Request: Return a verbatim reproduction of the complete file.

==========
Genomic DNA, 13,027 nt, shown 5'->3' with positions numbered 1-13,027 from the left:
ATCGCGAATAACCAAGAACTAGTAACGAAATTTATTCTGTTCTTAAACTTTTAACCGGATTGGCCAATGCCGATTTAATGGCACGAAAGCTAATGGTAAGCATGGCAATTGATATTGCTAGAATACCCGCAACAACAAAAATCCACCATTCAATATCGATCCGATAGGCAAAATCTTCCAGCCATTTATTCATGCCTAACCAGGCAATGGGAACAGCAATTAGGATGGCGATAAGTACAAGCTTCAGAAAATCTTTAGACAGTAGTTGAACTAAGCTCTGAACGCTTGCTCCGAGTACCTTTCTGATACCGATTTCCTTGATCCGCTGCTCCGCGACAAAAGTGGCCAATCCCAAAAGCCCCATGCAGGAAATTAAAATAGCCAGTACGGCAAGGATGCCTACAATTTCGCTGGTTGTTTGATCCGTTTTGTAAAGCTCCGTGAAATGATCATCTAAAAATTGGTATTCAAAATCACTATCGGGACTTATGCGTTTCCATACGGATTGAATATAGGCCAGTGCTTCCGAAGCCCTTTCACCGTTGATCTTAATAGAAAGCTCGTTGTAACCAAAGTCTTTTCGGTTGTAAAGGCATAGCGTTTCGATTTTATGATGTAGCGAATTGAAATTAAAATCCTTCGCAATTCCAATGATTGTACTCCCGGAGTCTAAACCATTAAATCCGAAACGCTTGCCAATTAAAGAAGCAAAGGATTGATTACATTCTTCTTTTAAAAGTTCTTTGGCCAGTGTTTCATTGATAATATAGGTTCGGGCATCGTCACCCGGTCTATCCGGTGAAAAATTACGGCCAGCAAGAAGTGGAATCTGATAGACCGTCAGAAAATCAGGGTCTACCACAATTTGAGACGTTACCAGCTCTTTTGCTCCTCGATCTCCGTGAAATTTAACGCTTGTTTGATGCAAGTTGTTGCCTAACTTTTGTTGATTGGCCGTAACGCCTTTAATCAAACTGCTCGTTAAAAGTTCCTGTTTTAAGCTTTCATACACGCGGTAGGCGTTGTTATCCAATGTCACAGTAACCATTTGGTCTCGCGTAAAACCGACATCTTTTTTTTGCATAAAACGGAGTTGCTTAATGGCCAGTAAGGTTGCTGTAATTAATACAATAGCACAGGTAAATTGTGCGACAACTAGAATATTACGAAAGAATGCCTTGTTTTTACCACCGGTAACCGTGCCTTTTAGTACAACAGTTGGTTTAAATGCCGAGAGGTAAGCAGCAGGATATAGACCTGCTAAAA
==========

Genomic DNA, 13,027 nt, shown 5'->3' with positions numbered 1-13,027 from the left:
ATCGCGAATAACCAAGAACTAGTAACGAAATTTATTCTGTTCTTAAACTTTTAACCGGATTGGCCAATGCCGATTTAATGGCACGAAAGCTAATGGTAAGCATGGCAATTGATATTGCTAGAATACCCGCAACAACAAAAATCCACCATTCAATATCGATCCGATAGGCAAAATCTTCCAGCCATTTATTCATGCCTAACCAGGCAATGGGAACAGCAATTAGGATGGCGATAAGTACAAGCTTCAGAAAATCTTTAGACAGTAGTTGAACTAAGCTCTGAACGCTTGCTCCGAGTACCTTTCTGATACCGATTTCCTTGATCCGCTGCTCCGCGACAAAAGTGGCCAATCCCAAAAGCCCCATGCAGGAAATTAAAATAGCCAGTACGGCAAGGATGCCTACAATTTCGCTGGTTGTTTGATCCGTTTTGTAAAGCTCCGTGAAATGATCATCTAAAAATTGGTATTCAAAATCACTATCGGGACTTATGCGTTTCCATACGGATTGAATATAGGCCAGTGCTTCCGAAGCCCTTTCACCGTTGATCTTAATAGAAAGCTCGTTGTAACCAAAGTCTTTTCGGTTGTAAAGGCATAGCGTTTCGATTTTATGATGTAGCGAATTGAAATTAAAATCCTTCGCAATTCCAATGATTGTACTCCCGGAGTCTAAACCATTAAATCCGAAACGCTTGCCAATTAAAGAAGCAAAGGATTGATTACATTCTTCTTTTAAAAGTTCTTTGGCCAGTGTTTCATTGATAATATAGGTTCGGGCATCGTCACCCGGTCTATCCGGTGAAAAATTACGGCCAGCAAGAAGTGGAATCTGATAGACCGTCAGAAAATCAGGGTCTACCACAATTTGAGACGTTACCAGCTCTTTTGCTCCTCGATCTCCGTGAAATTTAACGCTTGTTTGATGCAAGTTGTTGCCTAACTTTTGTTGATTGGCCGTAACGCCTTTAATCAAACTGCTCGTTAAAAGTTCCTGTTTTAAGCTTTCATACACGCGGTAGGCGTTGTTATCCAATGTCACAGTAACCATTTGGTCTCGCGTAAAACCGACATCTTTTTTTTGCATAAAACGGAGTTGCTTAATGGCCAGTAAGGTTGCTGTAATTAATACAATAGCACAGGTAAATTGTGCGACAACTAGAATATTACGAAAGAATGCCTTGTTTTTACCACCGGTAACCGTGCCTTTTAGTACAACAGTTGGTTTAAATGCCGAGAGGTAAGCAGCAGGATATAGACCTGCTAAAA